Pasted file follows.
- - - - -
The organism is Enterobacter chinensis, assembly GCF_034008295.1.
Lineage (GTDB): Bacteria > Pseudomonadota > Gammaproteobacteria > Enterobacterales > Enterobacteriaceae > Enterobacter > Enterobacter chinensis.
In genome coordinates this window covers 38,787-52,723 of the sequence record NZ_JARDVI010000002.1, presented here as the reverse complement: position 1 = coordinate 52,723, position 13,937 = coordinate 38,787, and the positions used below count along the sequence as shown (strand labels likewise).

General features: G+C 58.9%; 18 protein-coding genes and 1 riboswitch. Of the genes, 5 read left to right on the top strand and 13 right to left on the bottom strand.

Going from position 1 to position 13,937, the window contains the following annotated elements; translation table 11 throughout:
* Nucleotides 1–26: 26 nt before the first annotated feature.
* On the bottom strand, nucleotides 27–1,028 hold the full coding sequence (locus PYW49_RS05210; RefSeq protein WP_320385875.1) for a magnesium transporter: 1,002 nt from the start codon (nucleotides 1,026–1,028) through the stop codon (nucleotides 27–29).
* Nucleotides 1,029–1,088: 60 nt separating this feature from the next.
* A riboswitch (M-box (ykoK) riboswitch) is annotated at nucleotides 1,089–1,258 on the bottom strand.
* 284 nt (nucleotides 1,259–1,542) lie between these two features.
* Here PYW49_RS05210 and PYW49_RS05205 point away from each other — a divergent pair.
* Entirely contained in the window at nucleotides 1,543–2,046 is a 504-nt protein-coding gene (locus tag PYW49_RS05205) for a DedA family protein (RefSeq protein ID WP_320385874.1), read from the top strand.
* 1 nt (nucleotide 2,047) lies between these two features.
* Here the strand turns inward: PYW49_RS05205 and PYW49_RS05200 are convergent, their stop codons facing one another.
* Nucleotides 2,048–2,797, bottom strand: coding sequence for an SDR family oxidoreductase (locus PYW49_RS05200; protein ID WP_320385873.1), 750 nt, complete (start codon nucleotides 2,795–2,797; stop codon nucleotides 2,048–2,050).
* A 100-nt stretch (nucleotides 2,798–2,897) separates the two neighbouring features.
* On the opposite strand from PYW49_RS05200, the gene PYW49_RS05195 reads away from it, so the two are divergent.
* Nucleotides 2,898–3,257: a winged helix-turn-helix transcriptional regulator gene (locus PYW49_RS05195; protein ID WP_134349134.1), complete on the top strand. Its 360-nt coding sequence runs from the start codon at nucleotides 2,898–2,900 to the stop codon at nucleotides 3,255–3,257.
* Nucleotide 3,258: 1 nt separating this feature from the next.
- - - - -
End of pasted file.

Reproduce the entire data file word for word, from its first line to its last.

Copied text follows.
The organism is Enterobacter chinensis, assembly GCF_034008295.1.
Lineage (GTDB): Bacteria > Pseudomonadota > Gammaproteobacteria > Enterobacterales > Enterobacteriaceae > Enterobacter > Enterobacter chinensis.
In genome coordinates this window covers 38,787-52,723 of the sequence record NZ_JARDVI010000002.1, presented here as the reverse complement: position 1 = coordinate 52,723, position 13,937 = coordinate 38,787, and the positions used below count along the sequence as shown (strand labels likewise).

General features: G+C 58.9%; 18 protein-coding genes and 1 riboswitch. Of the genes, 5 read left to right on the top strand and 13 right to left on the bottom strand.

Going from position 1 to position 13,937, the window contains the following annotated elements; translation table 11 throughout:
* Nucleotides 1–26: 26 nt before the first annotated feature.
* On the bottom strand, nucleotides 27–1,028 hold the full coding sequence (locus PYW49_RS05210; RefSeq protein WP_320385875.1) for a magnesium transporter: 1,002 nt from the start codon (nucleotides 1,026–1,028) through the stop codon (nucleotides 27–29).
* Nucleotides 1,029–1,088: 60 nt separating this feature from the next.
* A riboswitch (M-box (ykoK) riboswitch) is annotated at nucleotides 1,089–1,258 on the bottom strand.
* 284 nt (nucleotides 1,259–1,542) lie between these two features.
* Here PYW49_RS05210 and PYW49_RS05205 point away from each other — a divergent pair.
* Entirely contained in the window at nucleotides 1,543–2,046 is a 504-nt protein-coding gene (locus tag PYW49_RS05205) for a DedA family protein (RefSeq protein ID WP_320385874.1), read from the top strand.
* 1 nt (nucleotide 2,047) lies between these two features.
* Here the strand turns inward: PYW49_RS05205 and PYW49_RS05200 are convergent, their stop codons facing one another.
* Nucleotides 2,048–2,797, bottom strand: coding sequence for an SDR family oxidoreductase (locus PYW49_RS05200; protein ID WP_320385873.1), 750 nt, complete (start codon nucleotides 2,795–2,797; stop codon nucleotides 2,048–2,050).
* A 100-nt stretch (nucleotides 2,798–2,897) separates the two neighbouring features.
* On the opposite strand from PYW49_RS05200, the gene PYW49_RS05195 reads away from it, so the two are divergent.
* Nucleotides 2,898–3,257: a winged helix-turn-helix transcriptional regulator gene (locus PYW49_RS05195; protein ID WP_134349134.1), complete on the top strand. Its 360-nt coding sequence runs from the start codon at nucleotides 2,898–2,900 to the stop codon at nucleotides 3,255–3,257.
* Nucleotide 3,258: 1 nt separating this feature from the next.